Two sessions focused on Galileo, the brilliant 17th century Italian astronomer who discovered, among other things, the moons of Jupiter. Summarizing Galileo’s misfortunes with the Roman Catholic Church, Rocky offered the elegant equation:
GENIUS + IMPLACABILITY – HUMILITY = TROUBLE
Rocky didn’t just assign us Galileo’s satiric Dialogue Concerning the Two Chief World Systems to read, he brought a box of costumes to class so we could act it out.
Taking roles of the characters in the Dialogue, my classmates ensured that we appreciated why Galileo’s sarcastic put-downs of his critics led to his trial by the Inquisition.
I doubt that any of us will forget the trial itself, as Rocky also assigned students to read the parts of Galileo and his hooded Inquisitor.
Rocky appreciates the insights he gets from his MLA students. Lawyers, for example, have given him new perspectives on details of the Galileo trial. And he welcomes the riskier questions his MLA students ask: ”Many just want to learn. They are not worried so much they need an A to get into medical school. . . . They aren’t afraid to ask what they might think are stupid questions.”
Coming up this quarter: Newton, Einstein, and Hawking, who will no doubt provide opportunities for me to ask a stupid question!
What’s available for next quarter? The choices couldn’t be more different: Pursuits of Happiness in Chinese Cinema, Resolving the Environmental Crisis, Twentieth Century American Fiction, and more. All so intriguing!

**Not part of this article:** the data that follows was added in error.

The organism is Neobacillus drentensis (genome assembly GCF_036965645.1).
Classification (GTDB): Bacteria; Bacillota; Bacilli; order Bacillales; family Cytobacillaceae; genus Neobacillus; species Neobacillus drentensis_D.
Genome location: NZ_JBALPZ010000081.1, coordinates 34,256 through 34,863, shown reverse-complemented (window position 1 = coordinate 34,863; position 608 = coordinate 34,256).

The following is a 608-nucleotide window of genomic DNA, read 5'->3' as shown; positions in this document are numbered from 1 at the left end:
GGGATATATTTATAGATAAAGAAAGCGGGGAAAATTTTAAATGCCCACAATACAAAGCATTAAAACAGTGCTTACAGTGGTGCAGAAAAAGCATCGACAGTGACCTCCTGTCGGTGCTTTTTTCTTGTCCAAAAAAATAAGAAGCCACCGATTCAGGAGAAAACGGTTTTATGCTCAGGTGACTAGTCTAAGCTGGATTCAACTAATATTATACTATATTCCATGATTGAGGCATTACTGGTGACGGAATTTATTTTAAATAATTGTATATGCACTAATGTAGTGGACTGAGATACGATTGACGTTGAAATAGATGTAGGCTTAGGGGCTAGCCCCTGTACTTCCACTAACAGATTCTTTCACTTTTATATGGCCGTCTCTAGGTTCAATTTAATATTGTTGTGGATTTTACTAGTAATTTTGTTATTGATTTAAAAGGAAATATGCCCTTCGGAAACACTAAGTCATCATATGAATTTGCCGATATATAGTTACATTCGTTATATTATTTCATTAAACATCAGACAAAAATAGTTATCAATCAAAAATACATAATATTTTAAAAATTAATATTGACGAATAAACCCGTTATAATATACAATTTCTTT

My classmate, Paul Davé, has a special reason for taking the MLA. As Director of User Services at the U of C Computation Institute, he felt he had missed out: “I’ve always had an interest in Eastern Philosophy, but have had very limited opportunities to take liberal arts, always studying applied subject matter. . . . There’s nothing like learning with people who have spent their lives on these topics! It’s great to be in a new ecosystem!” He’s planning to take Professor Wendy Doniger’s class, The Ramayana in Indian History, in the spring quarter.
Designed to appeal to professionals in many fields, the Graham School also offers degrees in such areas as Biomedical Informatics and Analytics, professional development certificates on topics like clinical trials and integrated marketing, and a robust variety of opportunities to immerse one’s self in the liberal arts.
Its popular Basic Program grants a four-year certificate that focuses on the foundations of Western political and social thought. Also taught using the Socratic method of discussion and debate, courses range from Aristotle to James Joyce. Requiring no tests, papers, or theses, the Basic Program epitomizes the mission of the Graham School.
The Graham School engages curious adults outside the classroom, as well, through Know Your Chicago. Behind-the-scene themed tours and lectures provide insight into the workings of the city and encourage civic engagement. Past tours have included Chicago’s Haitian community, new affordable housing developments, and sustainable manufacturing.
What better way to escape Chicago’s subzero February than to explore the Graham School’s offerings and curl up with one’s MLA homework? For more information, visit grahamschool.uchicago.edu.
Elizabeth Richter is a strategic communications consultant and member of the Graham School’s Advisory Council.